by Steve Carr
Who’s Going to Save the Bay?
It’s time we stopped listening to all these mixed signals
It was a pretty easy winter, but the old man hung on like a pit bull. As March gave way to April, we were still getting a steady dose of wind, with temperatures in the 40s and buckets of rain.
Walking around Greenbury Point the other day, I was enduring what just might have been winter’s last gasp. The wind was blowing a steady 25 and gusting to 40. Only the birds seemed at home with the season. Migrating horned grebes were diving hungrily for marsh grass on the lee side of the point, out of the wind. Six turkey vultures soared effortlessly like black-winged yo-yos above the end of the point where the wind came barreling out of Annapolis Harbor like a runaway freight train.
One lone sailboat struggled past the spider buoy near the mouth of Back Creek, battling an endless line of white-capped waves and gale force winds. At times the boat was barely moving. Heading up, luffing out, bearing off, and steadily losing ground to the out-going tide, it was finding hard sailing on an empty Severn River.
My going was somewhat easier. Under one of the giant red and white radio towers, I stared up through the erector-set honeycomb of steel. A pair of osprey building their nest on an interior strut screamed at me to keep moving along.
Up the trail, a pair of young fox played tail tag, paying no notice to me until they almost ran me over. We stared, three foolish beasts out for a little romp on a Sunday afternoon. They decided I was harmless enough but still to be avoided. Nodding with what seemed almost human recognition, they darted into the dense woods, their winter browns and grays blending with the landscape.
I moved on to the seawall overlooking historic Annapolis. From this vantage, the water looked like an epic painting of the ocean. Gunmetal gray with streaks of brown mud, the cresting waves crashed into each other, carrying tons of sediment out into the main stem of Chesapeake Bay, where a large blue container ship from a distant land rode the stormy current toward Baltimore.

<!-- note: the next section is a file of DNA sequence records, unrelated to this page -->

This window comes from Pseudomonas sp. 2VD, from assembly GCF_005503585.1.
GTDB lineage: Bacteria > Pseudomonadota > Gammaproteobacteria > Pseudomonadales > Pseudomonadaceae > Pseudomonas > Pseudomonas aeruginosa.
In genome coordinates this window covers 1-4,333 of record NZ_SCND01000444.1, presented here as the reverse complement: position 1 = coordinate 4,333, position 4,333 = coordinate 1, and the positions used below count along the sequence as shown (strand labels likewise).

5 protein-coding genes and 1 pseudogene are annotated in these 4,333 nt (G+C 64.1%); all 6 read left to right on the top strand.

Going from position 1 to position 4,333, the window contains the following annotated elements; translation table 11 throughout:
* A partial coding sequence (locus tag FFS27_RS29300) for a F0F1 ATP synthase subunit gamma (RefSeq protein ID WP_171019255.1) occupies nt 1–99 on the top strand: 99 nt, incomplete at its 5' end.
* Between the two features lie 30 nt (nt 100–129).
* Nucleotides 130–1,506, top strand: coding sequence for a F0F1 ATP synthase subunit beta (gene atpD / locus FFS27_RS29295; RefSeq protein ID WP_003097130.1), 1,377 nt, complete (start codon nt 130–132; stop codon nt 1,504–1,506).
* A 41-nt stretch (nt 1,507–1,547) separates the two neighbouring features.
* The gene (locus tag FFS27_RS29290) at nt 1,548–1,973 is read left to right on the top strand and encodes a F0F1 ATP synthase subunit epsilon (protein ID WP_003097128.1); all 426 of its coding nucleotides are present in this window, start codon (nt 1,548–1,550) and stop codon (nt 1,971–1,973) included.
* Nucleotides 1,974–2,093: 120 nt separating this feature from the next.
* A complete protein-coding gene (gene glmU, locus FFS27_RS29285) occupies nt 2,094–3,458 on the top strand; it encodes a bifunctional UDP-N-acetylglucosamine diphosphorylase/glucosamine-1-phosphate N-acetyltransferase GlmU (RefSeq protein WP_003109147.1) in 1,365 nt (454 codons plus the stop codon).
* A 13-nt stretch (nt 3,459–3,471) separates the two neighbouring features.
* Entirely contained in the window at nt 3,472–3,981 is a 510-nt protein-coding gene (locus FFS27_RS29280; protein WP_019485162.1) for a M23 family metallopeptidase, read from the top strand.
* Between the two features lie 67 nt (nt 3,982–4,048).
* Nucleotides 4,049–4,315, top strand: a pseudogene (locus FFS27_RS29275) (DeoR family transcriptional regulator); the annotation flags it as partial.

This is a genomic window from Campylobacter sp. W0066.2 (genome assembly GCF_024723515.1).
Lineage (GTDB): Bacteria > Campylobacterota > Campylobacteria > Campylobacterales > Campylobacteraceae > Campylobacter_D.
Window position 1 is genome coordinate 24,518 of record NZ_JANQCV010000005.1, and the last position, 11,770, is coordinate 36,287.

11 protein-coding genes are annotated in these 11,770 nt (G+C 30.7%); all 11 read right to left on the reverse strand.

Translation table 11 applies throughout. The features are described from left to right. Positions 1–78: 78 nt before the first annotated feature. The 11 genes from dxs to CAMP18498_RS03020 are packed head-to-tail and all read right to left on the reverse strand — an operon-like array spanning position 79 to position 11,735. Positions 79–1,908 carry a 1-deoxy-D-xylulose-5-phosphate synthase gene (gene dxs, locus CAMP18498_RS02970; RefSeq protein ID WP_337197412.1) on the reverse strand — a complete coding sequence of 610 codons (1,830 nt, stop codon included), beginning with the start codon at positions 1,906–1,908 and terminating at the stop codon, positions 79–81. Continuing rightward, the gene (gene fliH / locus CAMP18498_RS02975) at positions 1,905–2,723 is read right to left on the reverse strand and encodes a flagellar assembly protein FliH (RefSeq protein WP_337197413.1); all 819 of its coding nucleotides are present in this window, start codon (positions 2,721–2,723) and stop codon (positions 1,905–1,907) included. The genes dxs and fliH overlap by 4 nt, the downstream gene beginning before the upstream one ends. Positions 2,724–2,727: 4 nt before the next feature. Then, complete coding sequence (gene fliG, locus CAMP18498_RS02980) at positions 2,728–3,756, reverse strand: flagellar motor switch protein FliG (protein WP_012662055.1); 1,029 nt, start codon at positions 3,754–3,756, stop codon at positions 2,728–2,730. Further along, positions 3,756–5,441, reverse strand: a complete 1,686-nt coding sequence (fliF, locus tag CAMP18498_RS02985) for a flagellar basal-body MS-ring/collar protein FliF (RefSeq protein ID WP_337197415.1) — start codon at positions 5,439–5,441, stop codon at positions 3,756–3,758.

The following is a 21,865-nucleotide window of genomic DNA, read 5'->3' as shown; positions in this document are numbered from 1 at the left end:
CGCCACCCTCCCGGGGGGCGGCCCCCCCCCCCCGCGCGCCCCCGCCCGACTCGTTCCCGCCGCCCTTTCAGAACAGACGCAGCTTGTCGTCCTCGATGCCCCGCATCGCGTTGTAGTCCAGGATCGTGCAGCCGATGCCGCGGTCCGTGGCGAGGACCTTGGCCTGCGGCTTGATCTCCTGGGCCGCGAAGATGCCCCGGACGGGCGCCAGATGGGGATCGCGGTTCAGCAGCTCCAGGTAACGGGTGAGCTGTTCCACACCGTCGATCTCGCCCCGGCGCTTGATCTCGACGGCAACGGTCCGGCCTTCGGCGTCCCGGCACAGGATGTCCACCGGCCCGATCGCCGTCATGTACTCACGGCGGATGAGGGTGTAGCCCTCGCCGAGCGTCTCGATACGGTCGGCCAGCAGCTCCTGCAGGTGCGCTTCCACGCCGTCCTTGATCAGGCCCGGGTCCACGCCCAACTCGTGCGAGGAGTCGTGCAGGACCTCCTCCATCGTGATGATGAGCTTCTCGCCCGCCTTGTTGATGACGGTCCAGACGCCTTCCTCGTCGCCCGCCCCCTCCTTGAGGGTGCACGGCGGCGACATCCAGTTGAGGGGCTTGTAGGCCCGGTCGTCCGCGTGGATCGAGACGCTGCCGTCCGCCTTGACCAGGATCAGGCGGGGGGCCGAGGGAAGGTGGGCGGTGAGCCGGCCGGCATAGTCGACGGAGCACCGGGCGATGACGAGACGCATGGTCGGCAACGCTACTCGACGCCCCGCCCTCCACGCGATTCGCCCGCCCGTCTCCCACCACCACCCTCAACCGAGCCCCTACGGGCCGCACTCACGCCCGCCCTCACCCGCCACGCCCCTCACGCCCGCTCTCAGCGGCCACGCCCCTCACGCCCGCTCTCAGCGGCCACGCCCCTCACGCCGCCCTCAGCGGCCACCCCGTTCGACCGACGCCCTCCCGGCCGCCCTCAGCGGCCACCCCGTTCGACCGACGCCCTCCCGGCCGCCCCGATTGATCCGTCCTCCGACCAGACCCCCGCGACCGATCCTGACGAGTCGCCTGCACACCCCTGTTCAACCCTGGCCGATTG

It had been raining for weeks. Worm-choking rain. The Greenbury Point Trail was littered with crinkled pink and brown worms forced to the surface because the ground is saturated after so many dueling downpours. I don’t know why the poor little buggers shrivel up and die when they get above ground, but they looked like something that might go on top of a fancy salad.
There’s a bottom line here: A boatload of stuff washes into the Bay when it rains two-and-a-half inches in 24 hours. Yet no one has the slightest idea what it means for the health of the Bay.
Recent reports have heralded the modest increase in the oyster harvest of 2004 — albeit using mechanical dredges on mostly state-created commercial bars. But all over the Bay, emaciated rockfish have been found covered with nasty-looking sores and lesions. Then again, the winter crab survey indicates it might be a boomer summer for blue crabs. But catfish with grotesque purple tumors on their mouths have recently been caught in fairly high numbers on the South River.
Recent studies suggest that all of the fresh water from the spring rains has reduced the spread of pathogens like dermo. But it also looks like all that fresh water from the March rains has increased killer algal blooms that steal all the oxygen.
How the heck is anybody supposed to make sense of these mixed signals?
I think we need to stop listening to the special reports and start focusing on the little picture. Let’s try bringing back the Bay one creek at a time.
That is exactly what is happening in Annapolis. There are now three watershed conservancies, on Weems, Spa and Back creeks. With help from the city, citizens from all walks of life have come together to monitor and restore the creeks near their homes. On the South River, local volunteers are planting living shorelines, cleaning up streams and monitoring sediment violations.
Springtime breathes new life into everything, us included. We get outside and do the Earth Day dance with the kids and dogs. Does it make any difference? No one knows for sure, any more than we know where all that sediment and polluted runoff is going.
I guess the real question is whether you believe the experts and the politicians will ever really Save the Bay.
’Cause if you don’t believe the politics, then that just leaves us.